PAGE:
device so duplicate blocks are on different devices. Thus subsequent
copies of a block are in the next drive, and are one chunk further
down.

f signals 'far' copies (multiple copies have very different offsets).
See md(4) for more detail about 'near' and 'far'.

The number is the number of copies of each datablock. 2 is normal, 3
can be useful. This number can be at most equal to the number of
devices in the array. It does not need to divide evenly into that
number (e.g. it is perfectly legal to have an 'n2' layout for an array
with an odd number of devices).
</end>
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Old 09-25-2010, 12:06 PM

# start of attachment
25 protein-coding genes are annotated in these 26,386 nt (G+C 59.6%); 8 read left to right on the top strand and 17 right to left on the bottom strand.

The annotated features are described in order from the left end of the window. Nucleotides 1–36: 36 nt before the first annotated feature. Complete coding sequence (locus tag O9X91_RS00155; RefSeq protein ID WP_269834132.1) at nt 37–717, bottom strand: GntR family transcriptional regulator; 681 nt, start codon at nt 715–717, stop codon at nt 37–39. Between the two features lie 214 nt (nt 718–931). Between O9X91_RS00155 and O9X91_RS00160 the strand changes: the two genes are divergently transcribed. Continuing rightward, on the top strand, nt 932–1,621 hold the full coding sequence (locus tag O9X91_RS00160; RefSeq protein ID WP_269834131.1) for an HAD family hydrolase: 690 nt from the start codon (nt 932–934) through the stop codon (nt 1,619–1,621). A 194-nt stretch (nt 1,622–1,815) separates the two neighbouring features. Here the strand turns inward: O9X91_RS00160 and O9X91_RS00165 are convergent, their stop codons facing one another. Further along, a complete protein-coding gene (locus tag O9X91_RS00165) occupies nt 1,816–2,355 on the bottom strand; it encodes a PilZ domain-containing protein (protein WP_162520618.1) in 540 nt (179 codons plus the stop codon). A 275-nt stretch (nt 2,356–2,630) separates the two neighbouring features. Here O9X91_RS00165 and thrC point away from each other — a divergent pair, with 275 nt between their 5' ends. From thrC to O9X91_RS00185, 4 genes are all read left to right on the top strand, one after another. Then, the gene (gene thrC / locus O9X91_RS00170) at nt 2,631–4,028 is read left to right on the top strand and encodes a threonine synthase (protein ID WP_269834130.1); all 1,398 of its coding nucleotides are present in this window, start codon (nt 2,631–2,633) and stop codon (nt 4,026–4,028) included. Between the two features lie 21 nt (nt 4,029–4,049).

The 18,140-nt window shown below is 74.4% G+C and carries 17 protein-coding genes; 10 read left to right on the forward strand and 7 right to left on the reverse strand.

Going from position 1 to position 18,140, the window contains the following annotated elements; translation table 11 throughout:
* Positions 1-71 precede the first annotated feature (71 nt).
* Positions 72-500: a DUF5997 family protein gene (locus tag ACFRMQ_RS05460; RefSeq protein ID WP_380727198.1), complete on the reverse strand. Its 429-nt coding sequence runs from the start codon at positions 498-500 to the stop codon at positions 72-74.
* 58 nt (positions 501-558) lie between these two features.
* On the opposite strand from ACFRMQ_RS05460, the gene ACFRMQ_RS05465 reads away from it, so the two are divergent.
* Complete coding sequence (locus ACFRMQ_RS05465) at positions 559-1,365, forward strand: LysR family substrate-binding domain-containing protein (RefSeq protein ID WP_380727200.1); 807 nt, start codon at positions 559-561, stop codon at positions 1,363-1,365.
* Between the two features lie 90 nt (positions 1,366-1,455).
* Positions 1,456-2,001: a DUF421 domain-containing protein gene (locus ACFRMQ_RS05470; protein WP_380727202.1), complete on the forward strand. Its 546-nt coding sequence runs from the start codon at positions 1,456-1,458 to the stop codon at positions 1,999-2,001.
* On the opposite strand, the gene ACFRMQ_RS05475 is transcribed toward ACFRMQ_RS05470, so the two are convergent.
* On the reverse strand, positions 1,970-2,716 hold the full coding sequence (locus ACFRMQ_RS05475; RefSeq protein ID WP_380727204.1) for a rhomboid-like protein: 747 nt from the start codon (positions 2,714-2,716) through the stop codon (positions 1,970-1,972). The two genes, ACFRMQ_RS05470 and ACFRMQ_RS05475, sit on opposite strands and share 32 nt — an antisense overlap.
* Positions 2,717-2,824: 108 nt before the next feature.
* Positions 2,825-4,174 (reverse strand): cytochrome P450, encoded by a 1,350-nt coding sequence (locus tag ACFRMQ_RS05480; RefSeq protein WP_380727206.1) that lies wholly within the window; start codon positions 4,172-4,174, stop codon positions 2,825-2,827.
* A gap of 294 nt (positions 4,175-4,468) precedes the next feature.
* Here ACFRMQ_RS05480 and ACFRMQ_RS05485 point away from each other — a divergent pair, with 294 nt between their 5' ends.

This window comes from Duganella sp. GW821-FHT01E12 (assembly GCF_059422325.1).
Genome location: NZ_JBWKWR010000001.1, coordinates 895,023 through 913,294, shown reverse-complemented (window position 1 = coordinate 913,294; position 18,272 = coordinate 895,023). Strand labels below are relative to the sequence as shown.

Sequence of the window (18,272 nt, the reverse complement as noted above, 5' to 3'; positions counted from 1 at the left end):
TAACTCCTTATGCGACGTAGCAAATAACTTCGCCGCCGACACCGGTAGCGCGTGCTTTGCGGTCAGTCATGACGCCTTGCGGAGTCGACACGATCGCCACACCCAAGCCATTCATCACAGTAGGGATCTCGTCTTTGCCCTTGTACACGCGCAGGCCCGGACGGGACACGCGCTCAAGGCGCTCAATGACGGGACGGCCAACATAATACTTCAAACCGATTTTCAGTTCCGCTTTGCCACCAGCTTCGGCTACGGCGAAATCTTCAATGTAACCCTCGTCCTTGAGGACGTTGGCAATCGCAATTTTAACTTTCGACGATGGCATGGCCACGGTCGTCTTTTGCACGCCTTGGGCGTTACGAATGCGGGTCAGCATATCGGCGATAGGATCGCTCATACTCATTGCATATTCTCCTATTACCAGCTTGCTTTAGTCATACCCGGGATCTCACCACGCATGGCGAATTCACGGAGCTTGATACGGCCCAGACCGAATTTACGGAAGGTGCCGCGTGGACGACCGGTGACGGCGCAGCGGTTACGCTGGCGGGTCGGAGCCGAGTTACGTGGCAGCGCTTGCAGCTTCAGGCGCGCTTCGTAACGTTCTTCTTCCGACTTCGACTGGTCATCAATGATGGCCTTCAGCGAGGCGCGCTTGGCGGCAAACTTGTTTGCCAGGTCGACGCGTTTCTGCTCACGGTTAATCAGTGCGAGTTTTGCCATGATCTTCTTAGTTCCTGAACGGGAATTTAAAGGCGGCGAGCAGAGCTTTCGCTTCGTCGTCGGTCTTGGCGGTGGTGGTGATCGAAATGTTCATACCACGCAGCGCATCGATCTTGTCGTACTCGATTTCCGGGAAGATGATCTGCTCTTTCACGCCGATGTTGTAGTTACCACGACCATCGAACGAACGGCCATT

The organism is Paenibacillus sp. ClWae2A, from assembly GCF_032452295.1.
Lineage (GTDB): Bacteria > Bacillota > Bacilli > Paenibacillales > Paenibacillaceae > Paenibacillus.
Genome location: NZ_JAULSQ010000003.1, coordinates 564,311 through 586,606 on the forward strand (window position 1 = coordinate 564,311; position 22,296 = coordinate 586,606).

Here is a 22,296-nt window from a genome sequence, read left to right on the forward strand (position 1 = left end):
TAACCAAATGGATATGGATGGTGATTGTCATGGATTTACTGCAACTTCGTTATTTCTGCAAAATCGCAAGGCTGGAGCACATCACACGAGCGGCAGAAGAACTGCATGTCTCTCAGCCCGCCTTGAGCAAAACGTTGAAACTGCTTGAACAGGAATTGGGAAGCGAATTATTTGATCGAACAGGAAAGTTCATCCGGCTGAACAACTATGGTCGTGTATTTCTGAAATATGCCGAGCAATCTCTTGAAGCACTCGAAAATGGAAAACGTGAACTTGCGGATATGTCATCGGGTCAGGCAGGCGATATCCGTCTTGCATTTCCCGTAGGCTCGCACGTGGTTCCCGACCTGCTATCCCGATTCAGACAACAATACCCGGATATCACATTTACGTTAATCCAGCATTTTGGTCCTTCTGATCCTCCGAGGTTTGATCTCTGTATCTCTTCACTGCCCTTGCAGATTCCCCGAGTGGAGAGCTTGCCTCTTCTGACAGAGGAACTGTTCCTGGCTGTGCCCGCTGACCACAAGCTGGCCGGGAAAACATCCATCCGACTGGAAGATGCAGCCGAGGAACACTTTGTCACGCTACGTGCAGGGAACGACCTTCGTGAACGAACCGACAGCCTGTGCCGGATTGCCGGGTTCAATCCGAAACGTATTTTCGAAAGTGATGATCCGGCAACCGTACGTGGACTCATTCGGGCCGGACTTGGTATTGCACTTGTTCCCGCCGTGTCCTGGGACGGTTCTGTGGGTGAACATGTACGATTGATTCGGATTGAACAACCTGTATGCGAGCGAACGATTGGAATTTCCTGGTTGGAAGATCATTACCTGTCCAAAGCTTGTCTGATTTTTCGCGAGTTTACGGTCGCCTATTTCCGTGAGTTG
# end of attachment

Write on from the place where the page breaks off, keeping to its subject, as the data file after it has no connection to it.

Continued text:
Benjamin Franz
 
Default Raid 10 questions...2 drive

On 09/24/2010 07:50 PM, Digimer wrote:
> Raid 10 requires 4 drives. First you would make two RAID 0 arrays, then
> create a third array that is RAID 1 using the two RAID 0 arrays for it's
> devices.
>
> With only two drives, your option is RAID 1 (mirroring - proper
> redundancy) or RAID 0 (striping only - lose one drive and you lose *all*
> data).
>
>

That's 0+1 not 1+0.

And don't do it that way.

If you have a single drive failure with RAID 0+1 you've lost *all* of
your redundancy - one more failure and you are dead. If you create two
RAID1 sets and then strip them into a RAID0 you get pretty much the same
performance and space efficiency characteristics, but if you have a
drive failure you still have partial redundancy. You could actually take